Throwing in the towel and Caining My Memory Lane
Well the Giants have finally given in to certain fans' request for the Giants to forget about this year and look to next year. I guess they finally figured out that if they can't get closer with the guys they got, they may as well go with youngsters. They traded away Deivi Cruz to the Washington Nationals for an A-ball RHP, Benjamin Cox, and Christiansen to the Angels for a AAA LHP Dusty Bergman (supposedly the reason Sabean did the trade) and RHP Ronnie Ray.
From the AP report:
- Benjamin Cox, RHP, is 23 and was 4-4, 3.00 ERA, .224 BAA, 7 saves in 41 relief outings with 52 K's in 63 IP for Class-A Savannah.
- Dusty Bergman, LHP, is 27 and was 8-5, 3.25 ERA, 8 saves in 44 relief outings at AAA Salt Lake. Sabean noted that he will probably get a call up once the roster expands on Sept. 1st.
- Ronnie Ray, RHP, is 21 and was 7-6, 4.40 ERA, 1 save in 39 games at two levels of Class-A ball.
Too bad the Rangers claimed Tomko else he would probably be gone as well, damn them. I put a curse on them for that, we could have gotten a prospect for him if they didn't do that punk move, I hope all their acquisitions turn out as well as Chan Ho Park did. They aren't even competitive for a playoff spot either, what a little league move they did.
I guess we will be seeing the youngsters a lot more now, particularly Linden and Cain and the relievers, as we got a bullpen to fill next season and only Benitez and Walker are signed, Eyre will become a free agent and probably test the waters, though it sounds like he wants to return (then again David Bell told us fans not to worry in a radio interview but was lying through his teeth).
Caining My Memory Lane
Cain pitched Monday, going 5 IP, only 3 hits and 2 ER, though 4 walks and 2 strikeouts, getting the loss as the Giants lost 2-1. He had a lot of good moments, as reported in the news, particularly his 14 pitch battle that he won with Todd Helton. He did a heck of a lot better than the pitcher he replaced, Brett Tomko, did, certainly, and certainly gave a lot of hope to Giants fans everywhere about his future.
That got me thinking about the debuts of past Giants phenoms. These are all top of mind, I'm not going to strain my memory thinking of every phenom that came our way. Foppert did OK in a relief appearance but nothing he did excited fans other than wondering where his vaulted velocity went (and we're still looking). Williams did nicely for a little bit before unraveling, but had a great first season. Salomon Torres was put into the frying pan immediately and ruined for about a dozen years, before he somehow resurrected himself as a good setup reliever for the Pirates (well, no pressure there...). But then we got Estes for him and he did real well for us, almost up to until he became eligible for free agency, but lucky for him he had that great season and is a lefty, else teams would not be giving him any chance at all. John Burkett came up with zero reputation, I wondered why they bothered bringing him up, but they did and he had a nice first outing and he eventually became a nice starter, lasting many years, and more importantly, netted us Rich Aurilia in a trade, snookering the Rangers out of a nice prospect for a pitcher who wasn't even in our plans anymore.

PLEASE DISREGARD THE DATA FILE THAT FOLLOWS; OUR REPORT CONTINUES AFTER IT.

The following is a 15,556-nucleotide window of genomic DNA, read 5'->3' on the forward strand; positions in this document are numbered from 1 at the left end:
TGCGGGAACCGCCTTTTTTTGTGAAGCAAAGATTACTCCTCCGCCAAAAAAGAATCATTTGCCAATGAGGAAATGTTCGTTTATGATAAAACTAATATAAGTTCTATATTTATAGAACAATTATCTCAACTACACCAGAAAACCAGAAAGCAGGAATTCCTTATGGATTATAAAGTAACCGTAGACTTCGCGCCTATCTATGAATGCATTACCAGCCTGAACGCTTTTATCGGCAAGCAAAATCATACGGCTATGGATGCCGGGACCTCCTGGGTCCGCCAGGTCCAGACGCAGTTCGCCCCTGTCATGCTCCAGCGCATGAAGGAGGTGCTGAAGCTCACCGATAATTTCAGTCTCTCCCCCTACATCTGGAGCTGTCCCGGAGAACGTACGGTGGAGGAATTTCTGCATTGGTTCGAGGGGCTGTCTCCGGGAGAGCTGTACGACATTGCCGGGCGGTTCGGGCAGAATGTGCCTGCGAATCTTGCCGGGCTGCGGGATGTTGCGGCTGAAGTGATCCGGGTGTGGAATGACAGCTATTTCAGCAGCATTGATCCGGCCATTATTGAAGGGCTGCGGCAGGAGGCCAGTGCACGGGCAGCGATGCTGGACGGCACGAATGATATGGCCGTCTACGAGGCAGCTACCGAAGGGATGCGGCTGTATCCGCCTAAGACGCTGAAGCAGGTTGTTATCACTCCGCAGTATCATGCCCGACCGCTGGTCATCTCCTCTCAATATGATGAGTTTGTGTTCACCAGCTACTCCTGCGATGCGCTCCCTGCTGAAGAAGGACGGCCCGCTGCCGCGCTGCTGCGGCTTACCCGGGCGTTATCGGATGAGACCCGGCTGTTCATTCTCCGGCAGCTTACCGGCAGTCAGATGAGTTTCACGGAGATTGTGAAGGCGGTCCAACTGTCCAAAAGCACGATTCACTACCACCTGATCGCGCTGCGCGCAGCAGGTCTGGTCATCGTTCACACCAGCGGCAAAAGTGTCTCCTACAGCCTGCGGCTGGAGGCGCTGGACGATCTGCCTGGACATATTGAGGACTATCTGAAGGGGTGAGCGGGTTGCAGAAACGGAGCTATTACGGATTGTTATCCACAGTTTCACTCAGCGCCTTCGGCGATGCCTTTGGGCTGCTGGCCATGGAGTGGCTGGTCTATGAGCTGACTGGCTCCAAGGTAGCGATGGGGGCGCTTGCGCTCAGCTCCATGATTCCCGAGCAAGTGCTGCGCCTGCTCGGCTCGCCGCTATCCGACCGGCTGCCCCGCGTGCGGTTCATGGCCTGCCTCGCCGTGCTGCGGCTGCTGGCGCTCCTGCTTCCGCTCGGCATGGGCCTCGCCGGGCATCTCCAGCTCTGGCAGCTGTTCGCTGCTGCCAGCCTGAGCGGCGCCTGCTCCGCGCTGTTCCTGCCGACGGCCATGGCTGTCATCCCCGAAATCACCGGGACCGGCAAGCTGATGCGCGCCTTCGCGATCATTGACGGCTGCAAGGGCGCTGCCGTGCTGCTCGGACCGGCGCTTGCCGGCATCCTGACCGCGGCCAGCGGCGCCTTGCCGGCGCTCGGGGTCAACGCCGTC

Then I kind of blank out on first outings and remember general stuff. Mark Grant never did much of anything for us and ended up becoming a nice reliever for the Padres. Mike Remlinger never did much of anything for us and ended up becoming a nice reliever for the Braves and Cubs. Terry MulHolland gave fans a rare treat, a rare play in baseball history: fielding a batted ball, can't remember if bunt or dribbler, he couldn't get the ball out of his glove so he did the next best thing, throw the glove to firstbase, which got him the out. But he ended up being a nice reliever for a string of teams as well. Dennis Cook never did much of anything for us but became a nice reliever for a long series of teams, he even got the last laugh on us, helping the Angels in 2002 before they beat us in the World Series, though he didn't make the playoff roster because the Angels cheated the system and brought up Francisco Rodriguez in September before loopholing him into a playoff roster spot. Not that I'm bitter or anything. :^(
Scott Garrelts did pitch pretty well but wasn't that hyped up coming up that I can recall but he ended up being a nice reliever for us, then a nice starter, but nothing really special, journeyman in stature though he could bring it when he was on, coming within an out of getting the Giants first no-hitter, against the Reds, since John "the Count" Montefusco no-hit the Braves. Trevor Wilson did have a lot of hype but never did much of anything for anyone; I think he became a coach for the Giants in the minors for a while. Kelly Downs also had a lot of hype and took forever to make the team but never lived up to it, he didn't become a reliever either. Bill Laskey had a nice start. He pitched a shutout, 7-0 win if I remember correctly. But it was all downhill, basically, after that, short career. Atlee Hammaker started nicely too but it was all downhill skiing after Fred Lynn Grandslammed him in the All-Star game and he faded away quickly. Mark Davis came up and did really well for us, after we got him as a throw-in in the Joe Morgan trade, but he eventually became an elite closer for the Padres before fading off into the sunset.